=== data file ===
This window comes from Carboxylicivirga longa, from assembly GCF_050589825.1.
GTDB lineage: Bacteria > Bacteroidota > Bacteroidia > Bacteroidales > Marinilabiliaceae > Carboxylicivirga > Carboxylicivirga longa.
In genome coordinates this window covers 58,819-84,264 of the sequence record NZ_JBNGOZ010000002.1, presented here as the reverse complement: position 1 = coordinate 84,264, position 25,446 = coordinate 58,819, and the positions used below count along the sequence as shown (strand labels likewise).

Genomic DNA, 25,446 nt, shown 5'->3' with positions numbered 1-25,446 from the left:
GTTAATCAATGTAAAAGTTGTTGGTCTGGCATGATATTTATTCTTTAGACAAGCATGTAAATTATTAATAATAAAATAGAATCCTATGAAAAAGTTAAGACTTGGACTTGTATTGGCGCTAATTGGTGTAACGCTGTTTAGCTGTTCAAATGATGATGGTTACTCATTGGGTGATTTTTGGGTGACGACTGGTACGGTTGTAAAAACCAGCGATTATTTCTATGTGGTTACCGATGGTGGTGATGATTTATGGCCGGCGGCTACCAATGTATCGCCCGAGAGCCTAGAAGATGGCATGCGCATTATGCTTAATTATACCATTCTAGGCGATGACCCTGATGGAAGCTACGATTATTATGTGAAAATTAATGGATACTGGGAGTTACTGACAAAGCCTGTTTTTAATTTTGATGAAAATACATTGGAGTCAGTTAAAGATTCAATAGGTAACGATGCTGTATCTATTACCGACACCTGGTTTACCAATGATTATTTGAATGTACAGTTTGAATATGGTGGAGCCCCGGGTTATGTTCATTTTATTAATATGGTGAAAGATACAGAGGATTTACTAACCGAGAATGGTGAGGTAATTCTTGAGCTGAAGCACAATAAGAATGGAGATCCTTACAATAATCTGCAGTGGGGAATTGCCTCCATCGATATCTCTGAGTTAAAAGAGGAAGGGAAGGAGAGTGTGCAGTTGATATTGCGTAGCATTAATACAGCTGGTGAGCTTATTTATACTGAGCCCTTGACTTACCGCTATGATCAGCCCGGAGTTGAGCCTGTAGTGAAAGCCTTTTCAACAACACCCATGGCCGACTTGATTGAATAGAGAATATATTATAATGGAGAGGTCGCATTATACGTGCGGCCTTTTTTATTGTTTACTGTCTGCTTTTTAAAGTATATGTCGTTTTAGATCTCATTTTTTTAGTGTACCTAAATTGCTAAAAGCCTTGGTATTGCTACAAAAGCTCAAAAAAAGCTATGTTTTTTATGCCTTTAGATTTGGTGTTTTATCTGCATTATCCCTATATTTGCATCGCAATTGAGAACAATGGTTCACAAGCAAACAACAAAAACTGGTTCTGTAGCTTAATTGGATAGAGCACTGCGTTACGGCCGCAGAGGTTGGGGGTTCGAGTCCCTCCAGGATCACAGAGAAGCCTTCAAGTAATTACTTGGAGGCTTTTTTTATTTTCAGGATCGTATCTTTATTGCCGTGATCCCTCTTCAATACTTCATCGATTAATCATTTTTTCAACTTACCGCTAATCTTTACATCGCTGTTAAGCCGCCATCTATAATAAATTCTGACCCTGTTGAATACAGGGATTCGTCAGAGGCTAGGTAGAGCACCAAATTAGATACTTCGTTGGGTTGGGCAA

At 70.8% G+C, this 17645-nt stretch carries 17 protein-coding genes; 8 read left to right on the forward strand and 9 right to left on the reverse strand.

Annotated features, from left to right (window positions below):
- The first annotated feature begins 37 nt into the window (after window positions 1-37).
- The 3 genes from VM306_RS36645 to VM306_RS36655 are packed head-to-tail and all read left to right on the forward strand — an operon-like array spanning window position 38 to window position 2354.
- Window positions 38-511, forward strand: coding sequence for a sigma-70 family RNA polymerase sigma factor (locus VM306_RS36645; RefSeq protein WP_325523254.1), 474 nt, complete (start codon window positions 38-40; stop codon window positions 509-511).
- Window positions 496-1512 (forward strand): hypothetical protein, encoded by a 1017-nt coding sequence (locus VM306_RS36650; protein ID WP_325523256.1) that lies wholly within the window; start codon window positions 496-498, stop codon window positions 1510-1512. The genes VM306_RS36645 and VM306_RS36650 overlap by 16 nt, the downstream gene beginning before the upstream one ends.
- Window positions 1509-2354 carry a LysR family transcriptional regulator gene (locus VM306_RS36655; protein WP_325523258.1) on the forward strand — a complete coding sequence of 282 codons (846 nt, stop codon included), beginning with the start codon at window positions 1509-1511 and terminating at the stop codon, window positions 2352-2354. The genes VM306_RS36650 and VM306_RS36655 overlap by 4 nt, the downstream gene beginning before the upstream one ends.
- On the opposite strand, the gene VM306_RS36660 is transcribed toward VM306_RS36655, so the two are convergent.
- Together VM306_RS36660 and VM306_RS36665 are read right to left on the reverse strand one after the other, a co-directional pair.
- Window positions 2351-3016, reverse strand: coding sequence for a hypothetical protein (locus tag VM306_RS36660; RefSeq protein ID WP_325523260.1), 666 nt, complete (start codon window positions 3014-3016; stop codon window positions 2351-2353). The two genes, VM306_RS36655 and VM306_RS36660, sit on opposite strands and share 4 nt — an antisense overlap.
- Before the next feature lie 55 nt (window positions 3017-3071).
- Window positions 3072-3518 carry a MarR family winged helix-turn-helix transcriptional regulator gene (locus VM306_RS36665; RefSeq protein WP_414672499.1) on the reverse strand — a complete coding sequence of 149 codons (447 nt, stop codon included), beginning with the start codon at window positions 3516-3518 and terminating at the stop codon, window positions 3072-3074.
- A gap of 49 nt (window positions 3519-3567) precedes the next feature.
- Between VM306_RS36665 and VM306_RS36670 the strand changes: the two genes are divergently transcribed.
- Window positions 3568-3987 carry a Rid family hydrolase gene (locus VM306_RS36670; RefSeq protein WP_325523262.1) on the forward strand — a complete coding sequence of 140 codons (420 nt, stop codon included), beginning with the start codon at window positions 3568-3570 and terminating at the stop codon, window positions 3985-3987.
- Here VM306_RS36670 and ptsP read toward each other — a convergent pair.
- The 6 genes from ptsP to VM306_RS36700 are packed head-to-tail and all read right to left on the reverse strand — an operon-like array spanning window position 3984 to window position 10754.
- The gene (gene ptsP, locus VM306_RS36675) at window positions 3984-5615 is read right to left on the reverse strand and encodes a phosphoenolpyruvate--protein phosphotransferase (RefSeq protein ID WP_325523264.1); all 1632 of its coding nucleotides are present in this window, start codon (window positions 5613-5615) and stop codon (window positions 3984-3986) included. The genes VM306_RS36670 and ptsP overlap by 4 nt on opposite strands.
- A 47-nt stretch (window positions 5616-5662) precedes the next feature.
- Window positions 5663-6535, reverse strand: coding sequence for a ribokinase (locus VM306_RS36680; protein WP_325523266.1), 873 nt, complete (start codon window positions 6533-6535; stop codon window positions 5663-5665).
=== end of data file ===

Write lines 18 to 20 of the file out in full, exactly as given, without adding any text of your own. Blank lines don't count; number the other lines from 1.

- A gap of 49 nt (window positions 3519-3567) precedes the next feature.
- Between VM306_RS36665 and VM306_RS36670 the strand changes: the two genes are divergently transcribed.
- Window positions 3568-3987 carry a Rid family hydrolase gene (locus VM306_RS36670; RefSeq protein WP_325523262.1) on the forward strand — a complete coding sequence of 140 codons (420 nt, stop codon included), beginning with the start codon at window positions 3568-3570 and terminating at the stop codon, window positions 3985-3987.